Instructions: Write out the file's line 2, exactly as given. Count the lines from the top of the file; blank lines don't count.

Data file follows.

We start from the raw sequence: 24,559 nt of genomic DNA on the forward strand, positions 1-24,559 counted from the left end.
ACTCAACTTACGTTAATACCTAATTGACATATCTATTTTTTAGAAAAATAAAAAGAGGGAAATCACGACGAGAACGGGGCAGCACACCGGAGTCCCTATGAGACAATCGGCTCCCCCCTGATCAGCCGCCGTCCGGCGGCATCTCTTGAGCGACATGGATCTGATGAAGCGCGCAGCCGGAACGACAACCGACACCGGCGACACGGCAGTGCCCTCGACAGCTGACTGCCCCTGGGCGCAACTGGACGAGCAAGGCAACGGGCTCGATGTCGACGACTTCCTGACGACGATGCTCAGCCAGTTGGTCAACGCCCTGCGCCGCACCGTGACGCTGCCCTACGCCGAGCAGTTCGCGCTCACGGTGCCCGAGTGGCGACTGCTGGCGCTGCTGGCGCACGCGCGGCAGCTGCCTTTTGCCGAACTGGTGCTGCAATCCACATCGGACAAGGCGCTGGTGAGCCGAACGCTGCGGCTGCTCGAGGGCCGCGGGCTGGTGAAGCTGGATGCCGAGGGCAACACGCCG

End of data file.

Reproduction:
ACTCAACTTACGTTAATACCTAATTGACATATCTATTTTTTAGAAAAATAAAAAGAGGGAAATCACGACGAGAACGGGGCAGCACACCGGAGTCCCTATGAGACAATCGGCTCCCCCCTGATCAGCCGCCGTCCGGCGGCATCTCTTGAGCGACATGGATCTGATGAAGCGCGCAGCCGGAACGACAACCGACACCGGCGACACGGCAGTGCCCTCGACAGCTGACTGCCCCTGGGCGCAACTGGACGAGCAAGGCAACGGGCTCGATGTCGACGACTTCCTGACGACGATGCTCAGCCAGTTGGTCAACGCCCTGCGCCGCACCGTGACGCTGCCCTACGCCGAGCAGTTCGCGCTCACGGTGCCCGAGTGGCGACTGCTGGCGCTGCTGGCGCACGCGCGGCAGCTGCCTTTTGCCGAACTGGTGCTGCAATCCACATCGGACAAGGCGCTGGTGAGCCGAACGCTGCGGCTGCTCGAGGGCCGCGGGCTGGTGAAGCTGGATGCCGAGGGCAACACGCCG